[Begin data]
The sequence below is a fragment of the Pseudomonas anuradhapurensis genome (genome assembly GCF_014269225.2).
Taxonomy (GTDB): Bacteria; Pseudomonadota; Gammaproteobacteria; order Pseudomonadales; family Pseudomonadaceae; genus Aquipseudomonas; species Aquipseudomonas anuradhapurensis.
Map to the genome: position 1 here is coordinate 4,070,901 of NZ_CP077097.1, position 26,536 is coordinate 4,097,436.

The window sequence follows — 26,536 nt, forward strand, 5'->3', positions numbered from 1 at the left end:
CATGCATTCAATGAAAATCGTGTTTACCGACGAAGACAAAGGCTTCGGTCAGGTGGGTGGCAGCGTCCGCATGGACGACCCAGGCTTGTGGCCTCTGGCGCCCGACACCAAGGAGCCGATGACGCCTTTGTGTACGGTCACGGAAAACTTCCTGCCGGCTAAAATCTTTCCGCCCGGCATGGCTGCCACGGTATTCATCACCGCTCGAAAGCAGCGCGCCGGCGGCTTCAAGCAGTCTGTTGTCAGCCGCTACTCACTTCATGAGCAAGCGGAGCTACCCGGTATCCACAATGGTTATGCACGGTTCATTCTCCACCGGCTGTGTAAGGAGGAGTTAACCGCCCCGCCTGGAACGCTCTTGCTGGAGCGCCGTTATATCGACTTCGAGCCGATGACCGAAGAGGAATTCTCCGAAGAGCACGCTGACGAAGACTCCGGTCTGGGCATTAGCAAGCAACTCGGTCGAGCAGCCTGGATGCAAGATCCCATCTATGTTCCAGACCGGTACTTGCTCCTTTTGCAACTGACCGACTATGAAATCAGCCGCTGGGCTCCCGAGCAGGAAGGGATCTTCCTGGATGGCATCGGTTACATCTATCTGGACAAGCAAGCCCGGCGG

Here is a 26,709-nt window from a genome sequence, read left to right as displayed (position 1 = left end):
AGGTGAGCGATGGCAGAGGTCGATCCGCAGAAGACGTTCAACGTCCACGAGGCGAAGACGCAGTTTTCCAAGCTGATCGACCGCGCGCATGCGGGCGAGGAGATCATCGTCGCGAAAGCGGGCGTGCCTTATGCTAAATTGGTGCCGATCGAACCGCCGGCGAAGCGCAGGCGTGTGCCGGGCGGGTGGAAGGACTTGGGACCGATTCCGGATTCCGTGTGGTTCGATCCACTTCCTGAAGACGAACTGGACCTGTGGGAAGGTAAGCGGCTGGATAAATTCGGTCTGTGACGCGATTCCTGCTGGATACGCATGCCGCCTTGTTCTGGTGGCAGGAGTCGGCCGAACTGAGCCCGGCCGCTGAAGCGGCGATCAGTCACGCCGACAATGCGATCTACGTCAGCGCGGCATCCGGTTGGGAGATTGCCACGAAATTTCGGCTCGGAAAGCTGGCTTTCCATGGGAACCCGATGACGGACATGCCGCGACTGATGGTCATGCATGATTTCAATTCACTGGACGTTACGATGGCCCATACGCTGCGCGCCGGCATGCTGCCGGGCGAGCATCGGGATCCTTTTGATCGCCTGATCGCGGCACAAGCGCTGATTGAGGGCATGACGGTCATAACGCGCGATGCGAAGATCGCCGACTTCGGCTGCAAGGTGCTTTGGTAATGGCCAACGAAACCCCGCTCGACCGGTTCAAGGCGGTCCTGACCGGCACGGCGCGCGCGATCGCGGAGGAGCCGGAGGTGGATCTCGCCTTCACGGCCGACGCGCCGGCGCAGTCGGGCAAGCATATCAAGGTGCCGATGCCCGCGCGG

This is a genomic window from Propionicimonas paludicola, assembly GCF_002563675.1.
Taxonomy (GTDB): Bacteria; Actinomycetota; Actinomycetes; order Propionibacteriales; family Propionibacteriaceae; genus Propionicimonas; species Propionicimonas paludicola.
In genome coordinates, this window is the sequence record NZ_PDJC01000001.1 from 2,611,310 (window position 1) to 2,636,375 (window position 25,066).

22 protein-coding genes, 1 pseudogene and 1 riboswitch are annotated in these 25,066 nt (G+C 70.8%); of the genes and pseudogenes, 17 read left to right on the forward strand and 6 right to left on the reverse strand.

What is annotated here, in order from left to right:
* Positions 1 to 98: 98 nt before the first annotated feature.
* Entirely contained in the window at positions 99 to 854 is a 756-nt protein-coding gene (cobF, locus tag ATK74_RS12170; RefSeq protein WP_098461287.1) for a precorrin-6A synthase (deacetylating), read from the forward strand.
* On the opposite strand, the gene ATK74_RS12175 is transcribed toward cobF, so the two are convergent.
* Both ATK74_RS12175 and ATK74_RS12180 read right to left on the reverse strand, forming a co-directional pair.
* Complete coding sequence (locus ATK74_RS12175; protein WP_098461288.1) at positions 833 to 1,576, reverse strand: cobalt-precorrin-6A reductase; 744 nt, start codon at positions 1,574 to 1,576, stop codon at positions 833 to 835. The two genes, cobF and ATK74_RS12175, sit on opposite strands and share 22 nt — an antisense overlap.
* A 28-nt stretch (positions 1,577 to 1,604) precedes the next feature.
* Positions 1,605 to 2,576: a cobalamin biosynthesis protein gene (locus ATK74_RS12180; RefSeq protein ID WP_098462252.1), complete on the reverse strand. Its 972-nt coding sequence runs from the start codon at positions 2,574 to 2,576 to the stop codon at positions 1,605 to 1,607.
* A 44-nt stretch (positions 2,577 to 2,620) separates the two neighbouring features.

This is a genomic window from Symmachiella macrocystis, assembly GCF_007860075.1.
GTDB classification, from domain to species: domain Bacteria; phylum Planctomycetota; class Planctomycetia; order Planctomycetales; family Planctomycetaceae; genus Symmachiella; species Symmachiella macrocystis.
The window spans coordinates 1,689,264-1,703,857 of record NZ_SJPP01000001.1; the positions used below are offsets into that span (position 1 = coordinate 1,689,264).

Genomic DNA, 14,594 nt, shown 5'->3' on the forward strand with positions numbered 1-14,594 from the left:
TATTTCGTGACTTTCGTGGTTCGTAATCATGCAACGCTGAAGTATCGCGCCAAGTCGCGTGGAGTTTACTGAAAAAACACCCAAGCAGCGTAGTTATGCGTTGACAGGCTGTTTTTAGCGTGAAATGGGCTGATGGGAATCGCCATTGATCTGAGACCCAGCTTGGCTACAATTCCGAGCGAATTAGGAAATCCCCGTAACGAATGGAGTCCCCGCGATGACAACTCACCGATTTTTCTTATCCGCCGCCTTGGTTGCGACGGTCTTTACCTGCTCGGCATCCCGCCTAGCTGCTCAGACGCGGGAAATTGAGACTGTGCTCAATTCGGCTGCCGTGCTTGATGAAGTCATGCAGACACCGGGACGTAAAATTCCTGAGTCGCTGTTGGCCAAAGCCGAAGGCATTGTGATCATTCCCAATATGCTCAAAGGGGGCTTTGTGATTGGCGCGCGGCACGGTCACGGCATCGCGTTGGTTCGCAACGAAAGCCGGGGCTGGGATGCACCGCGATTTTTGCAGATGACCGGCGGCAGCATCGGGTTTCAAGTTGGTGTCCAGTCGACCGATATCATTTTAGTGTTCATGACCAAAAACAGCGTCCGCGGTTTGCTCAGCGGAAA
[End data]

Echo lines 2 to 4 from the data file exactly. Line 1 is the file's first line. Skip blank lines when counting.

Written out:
Taxonomy (GTDB): Bacteria; Pseudomonadota; Gammaproteobacteria; order Pseudomonadales; family Pseudomonadaceae; genus Aquipseudomonas; species Aquipseudomonas anuradhapurensis.
Map to the genome: position 1 here is coordinate 4,070,901 of NZ_CP077097.1, position 26,536 is coordinate 4,097,436.

The window sequence follows — 26,536 nt, forward strand, 5'->3', positions numbered from 1 at the left end: